Jimmy Carter in talks with Venezuela on disease

NEW YORK (AP) — Former U.S. President Jimmy Carter said Monday that he hopes to visit Venezuela next month to arrange to airlift medics to treat river blindness among a remote tribe on the Brazilian border.

Carter told The Associated Press "We have eliminated river blindness in Latin America almost entirely, except for one tiny tribe on the border between Venezuela and Brazil."

The Yanomami, who number about 20,000 people, are afflicted by the parasitic worm, a leading cause of blindness from infection.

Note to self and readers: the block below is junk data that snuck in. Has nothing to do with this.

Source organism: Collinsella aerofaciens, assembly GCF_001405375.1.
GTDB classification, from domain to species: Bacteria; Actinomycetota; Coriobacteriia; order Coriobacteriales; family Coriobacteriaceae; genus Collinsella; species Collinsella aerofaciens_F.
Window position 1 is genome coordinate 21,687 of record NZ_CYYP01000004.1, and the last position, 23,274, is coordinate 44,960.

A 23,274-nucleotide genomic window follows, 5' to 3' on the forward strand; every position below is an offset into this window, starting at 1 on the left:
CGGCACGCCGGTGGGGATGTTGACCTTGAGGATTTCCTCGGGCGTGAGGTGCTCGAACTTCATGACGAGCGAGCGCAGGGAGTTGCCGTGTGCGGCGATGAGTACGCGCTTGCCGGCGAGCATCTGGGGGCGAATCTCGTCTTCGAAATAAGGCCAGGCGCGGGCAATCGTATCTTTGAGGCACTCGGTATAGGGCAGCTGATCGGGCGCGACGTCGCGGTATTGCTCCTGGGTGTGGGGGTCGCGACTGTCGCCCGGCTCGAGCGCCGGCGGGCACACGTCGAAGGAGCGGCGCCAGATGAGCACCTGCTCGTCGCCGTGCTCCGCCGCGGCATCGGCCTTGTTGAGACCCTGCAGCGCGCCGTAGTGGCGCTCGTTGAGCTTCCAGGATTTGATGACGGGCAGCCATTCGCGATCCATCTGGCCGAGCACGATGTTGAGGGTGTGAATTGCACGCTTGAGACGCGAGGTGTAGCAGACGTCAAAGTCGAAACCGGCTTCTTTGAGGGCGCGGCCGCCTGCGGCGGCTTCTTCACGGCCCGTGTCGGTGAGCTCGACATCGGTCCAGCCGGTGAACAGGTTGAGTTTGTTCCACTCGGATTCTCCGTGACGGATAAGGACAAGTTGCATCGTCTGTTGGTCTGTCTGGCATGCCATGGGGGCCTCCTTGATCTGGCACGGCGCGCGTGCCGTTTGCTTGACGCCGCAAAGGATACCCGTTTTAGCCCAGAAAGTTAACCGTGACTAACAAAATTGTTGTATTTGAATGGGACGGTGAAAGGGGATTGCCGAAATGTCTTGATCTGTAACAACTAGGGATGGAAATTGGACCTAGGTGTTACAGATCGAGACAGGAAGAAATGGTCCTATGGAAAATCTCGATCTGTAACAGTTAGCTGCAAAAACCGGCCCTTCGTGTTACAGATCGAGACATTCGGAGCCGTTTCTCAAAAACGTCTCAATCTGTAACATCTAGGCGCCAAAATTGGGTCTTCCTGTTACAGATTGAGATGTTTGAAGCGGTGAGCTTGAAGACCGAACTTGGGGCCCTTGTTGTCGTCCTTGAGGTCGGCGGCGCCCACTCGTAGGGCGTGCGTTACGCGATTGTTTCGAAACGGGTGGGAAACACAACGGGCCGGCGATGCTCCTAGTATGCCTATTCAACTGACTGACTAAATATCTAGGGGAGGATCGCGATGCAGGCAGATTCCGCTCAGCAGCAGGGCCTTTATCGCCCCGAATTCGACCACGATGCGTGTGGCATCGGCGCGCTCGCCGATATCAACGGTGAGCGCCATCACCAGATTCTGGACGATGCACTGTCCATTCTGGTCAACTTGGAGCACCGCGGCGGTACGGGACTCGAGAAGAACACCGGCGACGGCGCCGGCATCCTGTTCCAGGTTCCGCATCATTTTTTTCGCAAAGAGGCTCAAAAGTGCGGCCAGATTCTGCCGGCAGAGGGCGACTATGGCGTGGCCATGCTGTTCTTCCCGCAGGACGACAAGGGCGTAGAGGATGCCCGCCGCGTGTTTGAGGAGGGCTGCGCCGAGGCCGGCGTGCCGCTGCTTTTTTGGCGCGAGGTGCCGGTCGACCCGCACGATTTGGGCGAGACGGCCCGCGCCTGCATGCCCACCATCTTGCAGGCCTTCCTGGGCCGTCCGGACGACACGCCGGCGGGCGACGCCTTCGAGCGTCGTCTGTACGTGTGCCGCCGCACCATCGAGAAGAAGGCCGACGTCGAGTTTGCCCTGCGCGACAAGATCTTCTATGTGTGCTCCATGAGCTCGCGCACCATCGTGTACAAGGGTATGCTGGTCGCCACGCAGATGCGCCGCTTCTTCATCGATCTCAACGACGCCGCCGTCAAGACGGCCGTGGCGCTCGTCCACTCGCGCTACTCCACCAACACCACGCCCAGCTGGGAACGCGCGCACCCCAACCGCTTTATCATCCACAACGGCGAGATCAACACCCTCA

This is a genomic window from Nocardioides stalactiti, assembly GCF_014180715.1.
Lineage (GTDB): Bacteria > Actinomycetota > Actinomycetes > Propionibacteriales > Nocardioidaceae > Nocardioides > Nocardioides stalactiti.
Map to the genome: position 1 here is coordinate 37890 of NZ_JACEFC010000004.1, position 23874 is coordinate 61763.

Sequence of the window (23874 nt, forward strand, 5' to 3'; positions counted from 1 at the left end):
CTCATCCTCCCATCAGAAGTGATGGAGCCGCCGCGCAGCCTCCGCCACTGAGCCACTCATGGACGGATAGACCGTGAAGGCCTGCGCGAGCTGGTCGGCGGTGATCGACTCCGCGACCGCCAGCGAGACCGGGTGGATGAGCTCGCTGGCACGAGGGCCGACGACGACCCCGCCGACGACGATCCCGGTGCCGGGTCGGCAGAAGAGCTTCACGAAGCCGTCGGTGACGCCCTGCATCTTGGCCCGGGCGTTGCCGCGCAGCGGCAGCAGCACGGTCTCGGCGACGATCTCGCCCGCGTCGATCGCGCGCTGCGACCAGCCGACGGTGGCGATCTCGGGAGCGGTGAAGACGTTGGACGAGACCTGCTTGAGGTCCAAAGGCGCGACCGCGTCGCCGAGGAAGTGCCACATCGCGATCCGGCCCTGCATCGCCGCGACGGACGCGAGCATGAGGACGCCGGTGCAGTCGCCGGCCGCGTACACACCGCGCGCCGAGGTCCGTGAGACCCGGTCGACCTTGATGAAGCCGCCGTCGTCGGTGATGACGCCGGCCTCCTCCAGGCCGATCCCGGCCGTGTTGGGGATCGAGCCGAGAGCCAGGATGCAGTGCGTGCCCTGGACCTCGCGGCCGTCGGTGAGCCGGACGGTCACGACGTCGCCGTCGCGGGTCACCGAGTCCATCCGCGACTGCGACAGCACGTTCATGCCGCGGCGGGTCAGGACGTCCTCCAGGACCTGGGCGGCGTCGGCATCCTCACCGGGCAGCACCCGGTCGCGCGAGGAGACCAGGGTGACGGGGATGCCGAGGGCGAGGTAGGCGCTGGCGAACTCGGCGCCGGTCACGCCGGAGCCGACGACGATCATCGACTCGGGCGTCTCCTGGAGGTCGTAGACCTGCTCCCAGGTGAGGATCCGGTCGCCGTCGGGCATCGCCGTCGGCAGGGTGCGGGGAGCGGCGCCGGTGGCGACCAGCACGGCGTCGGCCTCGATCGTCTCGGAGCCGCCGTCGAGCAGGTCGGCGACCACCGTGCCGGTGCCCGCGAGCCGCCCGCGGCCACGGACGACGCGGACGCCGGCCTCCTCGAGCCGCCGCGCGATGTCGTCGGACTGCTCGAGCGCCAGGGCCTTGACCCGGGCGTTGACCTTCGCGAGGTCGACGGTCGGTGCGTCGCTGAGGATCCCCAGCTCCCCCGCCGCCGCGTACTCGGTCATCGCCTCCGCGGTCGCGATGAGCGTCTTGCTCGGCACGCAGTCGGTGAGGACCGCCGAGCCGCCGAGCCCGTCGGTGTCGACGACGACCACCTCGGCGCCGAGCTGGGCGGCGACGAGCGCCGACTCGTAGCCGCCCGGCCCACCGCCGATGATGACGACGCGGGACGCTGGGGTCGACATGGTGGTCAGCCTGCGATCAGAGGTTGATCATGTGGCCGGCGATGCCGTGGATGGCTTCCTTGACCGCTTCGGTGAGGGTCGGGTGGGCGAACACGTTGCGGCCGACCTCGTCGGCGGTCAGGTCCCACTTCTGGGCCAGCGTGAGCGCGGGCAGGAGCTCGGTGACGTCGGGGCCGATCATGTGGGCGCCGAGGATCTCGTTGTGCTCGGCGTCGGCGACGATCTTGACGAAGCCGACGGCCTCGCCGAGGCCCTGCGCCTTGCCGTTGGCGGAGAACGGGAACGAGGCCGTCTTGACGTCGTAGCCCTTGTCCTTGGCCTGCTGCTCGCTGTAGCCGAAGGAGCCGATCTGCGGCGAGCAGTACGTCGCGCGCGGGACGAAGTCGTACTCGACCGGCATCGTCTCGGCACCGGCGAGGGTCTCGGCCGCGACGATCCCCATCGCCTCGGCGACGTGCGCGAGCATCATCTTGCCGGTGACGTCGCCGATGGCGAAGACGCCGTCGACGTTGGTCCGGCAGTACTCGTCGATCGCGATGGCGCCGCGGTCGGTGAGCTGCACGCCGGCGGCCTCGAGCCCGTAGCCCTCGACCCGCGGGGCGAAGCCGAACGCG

Carter said "We need access from Brazil and Venezuela by helicopter to fly into these little villages, that don't know where the border is. We're trying to get a diplomatic agreement between the two countries to fly across the border."

Carter hoped to visit Venezuelan President Nicolas Maduro in March "if circumstances permit."